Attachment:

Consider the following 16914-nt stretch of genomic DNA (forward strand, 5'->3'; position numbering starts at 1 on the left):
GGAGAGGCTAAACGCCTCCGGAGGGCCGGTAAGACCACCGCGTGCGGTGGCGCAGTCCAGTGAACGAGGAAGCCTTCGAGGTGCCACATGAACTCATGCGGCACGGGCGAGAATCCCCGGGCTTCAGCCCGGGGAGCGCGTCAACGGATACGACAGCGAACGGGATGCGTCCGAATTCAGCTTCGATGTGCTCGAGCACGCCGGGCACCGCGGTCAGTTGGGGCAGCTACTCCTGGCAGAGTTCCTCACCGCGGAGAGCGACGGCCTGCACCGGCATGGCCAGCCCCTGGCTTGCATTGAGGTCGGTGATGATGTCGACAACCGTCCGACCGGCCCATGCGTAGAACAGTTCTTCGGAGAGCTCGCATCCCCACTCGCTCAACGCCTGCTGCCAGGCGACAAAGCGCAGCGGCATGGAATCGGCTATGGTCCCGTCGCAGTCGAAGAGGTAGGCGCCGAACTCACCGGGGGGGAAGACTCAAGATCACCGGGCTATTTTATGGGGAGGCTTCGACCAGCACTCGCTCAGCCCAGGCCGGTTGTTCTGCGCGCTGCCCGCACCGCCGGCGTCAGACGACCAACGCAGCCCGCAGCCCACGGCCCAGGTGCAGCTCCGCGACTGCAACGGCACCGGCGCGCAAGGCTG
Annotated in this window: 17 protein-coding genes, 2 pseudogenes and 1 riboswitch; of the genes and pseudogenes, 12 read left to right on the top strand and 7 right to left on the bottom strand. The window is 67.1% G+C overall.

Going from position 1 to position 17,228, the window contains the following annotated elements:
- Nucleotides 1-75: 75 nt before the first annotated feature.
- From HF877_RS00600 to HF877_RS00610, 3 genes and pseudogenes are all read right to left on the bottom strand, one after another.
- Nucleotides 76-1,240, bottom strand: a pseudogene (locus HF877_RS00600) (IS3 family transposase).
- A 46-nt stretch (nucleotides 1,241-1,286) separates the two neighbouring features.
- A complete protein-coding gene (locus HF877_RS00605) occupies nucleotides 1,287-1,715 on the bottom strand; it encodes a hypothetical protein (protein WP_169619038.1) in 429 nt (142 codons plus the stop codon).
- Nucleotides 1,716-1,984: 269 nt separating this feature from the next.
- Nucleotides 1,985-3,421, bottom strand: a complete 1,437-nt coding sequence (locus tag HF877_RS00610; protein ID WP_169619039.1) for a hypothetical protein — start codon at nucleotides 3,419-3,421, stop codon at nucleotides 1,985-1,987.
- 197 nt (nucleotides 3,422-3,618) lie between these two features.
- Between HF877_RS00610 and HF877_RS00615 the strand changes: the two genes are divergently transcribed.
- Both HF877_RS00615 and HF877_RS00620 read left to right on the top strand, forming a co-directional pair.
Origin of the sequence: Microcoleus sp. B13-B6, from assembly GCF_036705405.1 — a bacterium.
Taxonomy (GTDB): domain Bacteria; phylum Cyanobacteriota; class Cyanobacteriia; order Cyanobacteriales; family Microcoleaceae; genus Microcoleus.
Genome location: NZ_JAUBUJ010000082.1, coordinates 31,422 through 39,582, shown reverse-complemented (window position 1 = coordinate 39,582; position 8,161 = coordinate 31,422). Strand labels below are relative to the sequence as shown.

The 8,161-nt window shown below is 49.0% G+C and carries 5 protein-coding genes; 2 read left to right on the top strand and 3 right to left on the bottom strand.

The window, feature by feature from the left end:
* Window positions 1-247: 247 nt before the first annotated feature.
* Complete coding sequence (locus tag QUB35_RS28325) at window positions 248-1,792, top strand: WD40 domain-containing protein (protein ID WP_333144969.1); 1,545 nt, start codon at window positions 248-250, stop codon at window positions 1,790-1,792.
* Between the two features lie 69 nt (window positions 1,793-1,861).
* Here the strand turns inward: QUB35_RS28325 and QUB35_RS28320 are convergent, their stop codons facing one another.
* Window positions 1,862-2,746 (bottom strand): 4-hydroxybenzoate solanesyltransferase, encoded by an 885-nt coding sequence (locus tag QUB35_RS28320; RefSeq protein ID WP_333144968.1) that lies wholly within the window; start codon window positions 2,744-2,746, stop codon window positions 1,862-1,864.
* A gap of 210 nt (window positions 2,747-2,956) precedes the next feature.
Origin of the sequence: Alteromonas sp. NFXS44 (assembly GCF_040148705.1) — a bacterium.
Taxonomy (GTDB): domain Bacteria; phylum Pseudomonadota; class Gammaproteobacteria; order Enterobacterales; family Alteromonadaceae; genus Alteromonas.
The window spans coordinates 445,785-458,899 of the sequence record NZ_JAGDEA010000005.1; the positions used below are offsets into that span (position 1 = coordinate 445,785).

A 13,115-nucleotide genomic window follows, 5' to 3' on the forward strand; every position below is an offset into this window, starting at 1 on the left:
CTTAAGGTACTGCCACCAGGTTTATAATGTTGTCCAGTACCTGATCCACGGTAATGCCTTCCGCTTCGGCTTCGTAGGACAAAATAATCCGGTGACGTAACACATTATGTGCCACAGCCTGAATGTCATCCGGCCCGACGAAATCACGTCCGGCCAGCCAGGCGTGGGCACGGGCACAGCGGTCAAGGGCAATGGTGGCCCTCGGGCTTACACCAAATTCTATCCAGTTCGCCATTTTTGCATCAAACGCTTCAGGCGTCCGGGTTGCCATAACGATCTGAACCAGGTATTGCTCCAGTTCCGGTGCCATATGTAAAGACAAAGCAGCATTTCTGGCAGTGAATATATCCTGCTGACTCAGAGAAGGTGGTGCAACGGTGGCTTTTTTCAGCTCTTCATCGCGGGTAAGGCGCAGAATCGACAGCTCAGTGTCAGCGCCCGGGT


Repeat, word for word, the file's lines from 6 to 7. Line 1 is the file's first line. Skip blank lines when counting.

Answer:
- From HF877_RS00600 to HF877_RS00610, 3 genes and pseudogenes are all read right to left on the bottom strand, one after another.
- Nucleotides 76-1,240, bottom strand: a pseudogene (locus HF877_RS00600) (IS3 family transposase).